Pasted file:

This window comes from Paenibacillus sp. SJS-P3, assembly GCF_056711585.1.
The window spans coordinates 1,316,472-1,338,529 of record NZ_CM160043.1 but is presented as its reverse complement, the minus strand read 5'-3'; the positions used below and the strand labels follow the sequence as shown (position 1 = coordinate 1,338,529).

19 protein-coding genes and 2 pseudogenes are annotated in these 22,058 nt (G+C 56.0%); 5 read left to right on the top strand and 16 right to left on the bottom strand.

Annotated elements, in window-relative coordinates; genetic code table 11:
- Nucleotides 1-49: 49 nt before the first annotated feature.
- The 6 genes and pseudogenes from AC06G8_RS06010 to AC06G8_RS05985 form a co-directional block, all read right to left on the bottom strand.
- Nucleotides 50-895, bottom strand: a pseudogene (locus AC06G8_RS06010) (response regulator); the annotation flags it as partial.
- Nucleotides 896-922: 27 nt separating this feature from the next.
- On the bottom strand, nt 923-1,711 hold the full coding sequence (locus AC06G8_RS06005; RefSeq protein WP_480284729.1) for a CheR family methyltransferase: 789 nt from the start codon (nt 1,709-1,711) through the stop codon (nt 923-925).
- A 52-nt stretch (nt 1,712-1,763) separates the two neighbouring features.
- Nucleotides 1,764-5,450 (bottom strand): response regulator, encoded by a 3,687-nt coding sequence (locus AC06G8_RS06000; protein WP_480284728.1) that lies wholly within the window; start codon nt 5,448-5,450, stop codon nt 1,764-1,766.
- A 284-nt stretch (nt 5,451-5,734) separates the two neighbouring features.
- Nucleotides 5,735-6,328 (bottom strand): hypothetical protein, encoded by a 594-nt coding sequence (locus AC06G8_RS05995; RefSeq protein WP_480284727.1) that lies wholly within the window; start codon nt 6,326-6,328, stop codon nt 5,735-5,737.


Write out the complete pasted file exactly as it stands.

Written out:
This window comes from Paenibacillus sp. SJS-P3, assembly GCF_056711585.1.
The window spans coordinates 1,316,472-1,338,529 of record NZ_CM160043.1 but is presented as its reverse complement, the minus strand read 5'-3'; the positions used below and the strand labels follow the sequence as shown (position 1 = coordinate 1,338,529).

19 protein-coding genes and 2 pseudogenes are annotated in these 22,058 nt (G+C 56.0%); 5 read left to right on the top strand and 16 right to left on the bottom strand.

Annotated elements, in window-relative coordinates; genetic code table 11:
- Nucleotides 1-49: 49 nt before the first annotated feature.
- The 6 genes and pseudogenes from AC06G8_RS06010 to AC06G8_RS05985 form a co-directional block, all read right to left on the bottom strand.
- Nucleotides 50-895, bottom strand: a pseudogene (locus AC06G8_RS06010) (response regulator); the annotation flags it as partial.
- Nucleotides 896-922: 27 nt separating this feature from the next.
- On the bottom strand, nt 923-1,711 hold the full coding sequence (locus AC06G8_RS06005; RefSeq protein WP_480284729.1) for a CheR family methyltransferase: 789 nt from the start codon (nt 1,709-1,711) through the stop codon (nt 923-925).
- A 52-nt stretch (nt 1,712-1,763) separates the two neighbouring features.
- Nucleotides 1,764-5,450 (bottom strand): response regulator, encoded by a 3,687-nt coding sequence (locus AC06G8_RS06000; protein WP_480284728.1) that lies wholly within the window; start codon nt 5,448-5,450, stop codon nt 1,764-1,766.
- A 284-nt stretch (nt 5,451-5,734) separates the two neighbouring features.
- Nucleotides 5,735-6,328 (bottom strand): hypothetical protein, encoded by a 594-nt coding sequence (locus AC06G8_RS05995; RefSeq protein WP_480284727.1) that lies wholly within the window; start codon nt 6,326-6,328, stop codon nt 5,735-5,737.